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SomeGuy said on May 1st, 2010 at 3:51 pm

Catchy: More importantly, like Superman, Captain America is a role model and knows it.

Heck, Marvel’s even gone on to state that Cap’s bright blue flag suit was mostly a PR move, and when you are doing newsreels once a week or so in the 30s and 40s, you are going to be encouraged NOT TO SWEAR.

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Interestingly enough, Doctor Seuss, before he did kids’ books, was a political cartoonist who did a lot of editorial cartoons advocating action against Germany. There’s a collection of his political cartoons, in fact, called “Dr. Seuss Goes To War”, which is an absolutely fascinating glimpse at the whole discussion as it was happening…with pictures by Doctor Seuss, no less.

Said cartoons are also collected on-line.

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jackd–The guy interviewed in Reds you were talking about (the one who discussed the enormous amount of “fucking” going on back in the 1930s) was the novelist Henry Miller, filmed about a year before he died.

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The tea partiers would spork themselves over this, I am praying right now to Social Justice Jesus for it to happen.

Re: Captain America swearing, speaking as someone who sincerely loves swearing, Captain America doesn’t need to start swearing.

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LightlyFrosted said on May 2nd, 2010 at 3:43 pm

I think the desire to have a Cap with a bit of salt in him is more of a ‘Captain America isn’t some ultra-conservative prude’. He’s familiar with what one might call the common parlance, and I could still see the scene described happening because.. well, while Cap doesn’t need to swear all the time, it’s good to remind people every now and again that he’s not incapable of doing so, nor probably all that shocked or offended when others do so, unless of course they’re using expletives to address something which he would prefer they not use expletives to address.

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neuronin said on May 2nd, 2010 at 8:29 pm

First, It’s Superman! was a huge disappointment. Second, this is a good idea. I’d call it “Constitution: The Life of Captain America.”

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Christian said on May 2nd, 2010 at 10:08 pm

This would rock, and I would read it.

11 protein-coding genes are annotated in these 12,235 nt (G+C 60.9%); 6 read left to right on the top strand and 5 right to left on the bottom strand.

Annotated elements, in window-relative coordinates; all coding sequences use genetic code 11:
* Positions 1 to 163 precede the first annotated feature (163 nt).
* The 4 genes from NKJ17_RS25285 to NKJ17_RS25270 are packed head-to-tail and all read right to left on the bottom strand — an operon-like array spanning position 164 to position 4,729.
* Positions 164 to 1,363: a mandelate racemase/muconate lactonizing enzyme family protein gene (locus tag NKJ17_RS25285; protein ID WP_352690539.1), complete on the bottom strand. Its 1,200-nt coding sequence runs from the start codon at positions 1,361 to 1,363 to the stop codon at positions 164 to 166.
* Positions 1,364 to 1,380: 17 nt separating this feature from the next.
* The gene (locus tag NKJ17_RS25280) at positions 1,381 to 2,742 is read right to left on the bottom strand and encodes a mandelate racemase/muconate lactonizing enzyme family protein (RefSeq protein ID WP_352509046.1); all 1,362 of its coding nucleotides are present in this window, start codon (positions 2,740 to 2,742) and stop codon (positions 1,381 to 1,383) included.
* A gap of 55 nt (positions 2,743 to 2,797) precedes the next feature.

Moving to Australia I’ve found that some Labour politicians were Communists, and nobody makes a huge deal out of it… weird

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fsherman said on May 3rd, 2010 at 7:53 pm

One of the reasons Brubaker’s Cap gave for Bucky being so dangerous was that he snuck around doing the dirty stuff Cap, the Symbol of America, couldn’t be seen doing.

David Brinkley’s Washington Goes To War gives a long list of the reasons various isolationists opposed the war: They liked Hitler; they liked Hitler’s pro-business policies; they hated Jews; they hated FDR (he wanted war, therefore they opposed it); they hated England (some American Irish were quite open that Hitler bombing England to bits suited them fine); plus the reason usually given that they were burned out and cynical after WWI failed to end all wars.

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Evil Abraham Lincoln said on May 3rd, 2010 at 8:33 pm

I don’t see anything wrong with the idea of Cap swearing. I swear like a sailor, but I don’t do it at work or when I’m around impressionable minds. Cap should work the same way, but slightly more muted.

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A bit late to the conversation, but I would definitely read this, as a comic or as a novel. It reminds me vaguely of something I can’t quite recall — maybe something Walter Jon Williams wrote in the Wild Cards series of stories? It has always struck me that in the era of pre-WWII “mystery men” there must have been some with decidedly leftist leanings. If not actual Communist Party members, then union organizers, Catholic workers movement activists, something!

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Sunflare2k5 said on May 10th, 2010 at 4:52 pm

You mean you’d do a story where Captain America was treated as a real three-dimensional person, instead of an old guard-dog that needs to be put to sleep cause it doesn’t like the same things as the young pups?